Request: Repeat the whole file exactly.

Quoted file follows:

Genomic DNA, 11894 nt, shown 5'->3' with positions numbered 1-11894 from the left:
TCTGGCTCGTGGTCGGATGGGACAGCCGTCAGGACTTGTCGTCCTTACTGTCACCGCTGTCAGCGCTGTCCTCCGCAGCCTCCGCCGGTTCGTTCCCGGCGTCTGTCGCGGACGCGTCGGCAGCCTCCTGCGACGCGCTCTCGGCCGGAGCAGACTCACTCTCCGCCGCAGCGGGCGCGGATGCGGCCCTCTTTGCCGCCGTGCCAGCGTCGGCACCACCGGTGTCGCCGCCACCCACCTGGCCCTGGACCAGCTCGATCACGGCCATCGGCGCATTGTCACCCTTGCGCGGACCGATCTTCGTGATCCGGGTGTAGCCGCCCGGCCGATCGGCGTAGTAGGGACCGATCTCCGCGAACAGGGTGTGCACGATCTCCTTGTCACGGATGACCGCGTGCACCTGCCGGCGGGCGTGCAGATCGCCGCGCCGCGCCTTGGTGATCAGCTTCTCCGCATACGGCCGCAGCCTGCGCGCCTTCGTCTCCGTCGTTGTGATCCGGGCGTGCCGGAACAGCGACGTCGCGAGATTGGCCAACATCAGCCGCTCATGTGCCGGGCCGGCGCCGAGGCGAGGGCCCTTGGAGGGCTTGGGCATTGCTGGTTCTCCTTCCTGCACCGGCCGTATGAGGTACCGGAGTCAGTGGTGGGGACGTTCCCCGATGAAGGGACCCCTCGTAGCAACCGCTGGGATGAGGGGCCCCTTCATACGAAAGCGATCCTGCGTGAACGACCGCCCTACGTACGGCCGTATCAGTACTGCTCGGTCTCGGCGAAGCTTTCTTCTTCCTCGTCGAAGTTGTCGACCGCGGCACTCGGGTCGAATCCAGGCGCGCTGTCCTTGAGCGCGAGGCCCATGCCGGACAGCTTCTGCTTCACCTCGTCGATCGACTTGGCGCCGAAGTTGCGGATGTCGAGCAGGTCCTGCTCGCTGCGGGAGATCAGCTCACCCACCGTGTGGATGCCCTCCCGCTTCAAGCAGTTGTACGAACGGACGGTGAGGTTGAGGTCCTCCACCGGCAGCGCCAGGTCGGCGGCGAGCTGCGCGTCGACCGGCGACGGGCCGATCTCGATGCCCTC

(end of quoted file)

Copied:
Genomic DNA, 11894 nt, shown 5'->3' with positions numbered 1-11894 from the left:
TCTGGCTCGTGGTCGGATGGGACAGCCGTCAGGACTTGTCGTCCTTACTGTCACCGCTGTCAGCGCTGTCCTCCGCAGCCTCCGCCGGTTCGTTCCCGGCGTCTGTCGCGGACGCGTCGGCAGCCTCCTGCGACGCGCTCTCGGCCGGAGCAGACTCACTCTCCGCCGCAGCGGGCGCGGATGCGGCCCTCTTTGCCGCCGTGCCAGCGTCGGCACCACCGGTGTCGCCGCCACCCACCTGGCCCTGGACCAGCTCGATCACGGCCATCGGCGCATTGTCACCCTTGCGCGGACCGATCTTCGTGATCCGGGTGTAGCCGCCCGGCCGATCGGCGTAGTAGGGACCGATCTCCGCGAACAGGGTGTGCACGATCTCCTTGTCACGGATGACCGCGTGCACCTGCCGGCGGGCGTGCAGATCGCCGCGCCGCGCCTTGGTGATCAGCTTCTCCGCATACGGCCGCAGCCTGCGCGCCTTCGTCTCCGTCGTTGTGATCCGGGCGTGCCGGAACAGCGACGTCGCGAGATTGGCCAACATCAGCCGCTCATGTGCCGGGCCGGCGCCGAGGCGAGGGCCCTTGGAGGGCTTGGGCATTGCTGGTTCTCCTTCCTGCACCGGCCGTATGAGGTACCGGAGTCAGTGGTGGGGACGTTCCCCGATGAAGGGACCCCTCGTAGCAACCGCTGGGATGAGGGGCCCCTTCATACGAAAGCGATCCTGCGTGAACGACCGCCCTACGTACGGCCGTATCAGTACTGCTCGGTCTCGGCGAAGCTTTCTTCTTCCTCGTCGAAGTTGTCGACCGCGGCACTCGGGTCGAATCCAGGCGCGCTGTCCTTGAGCGCGAGGCCCATGCCGGACAGCTTCTGCTTCACCTCGTCGATCGACTTGGCGCCGAAGTTGCGGATGTCGAGCAGGTCCTGCTCGCTGCGGGAGATCAGCTCACCCACCGTGTGGATGCCCTCCCGCTTCAAGCAGTTGTACGAACGGACGGTGAGGTTGAGGTCCTCCACCGGCAGCGCCAGGTCGGCGGCGAGCTGCGCGTCGACCGGCGACGGGCCGATCTCGATGCCCTC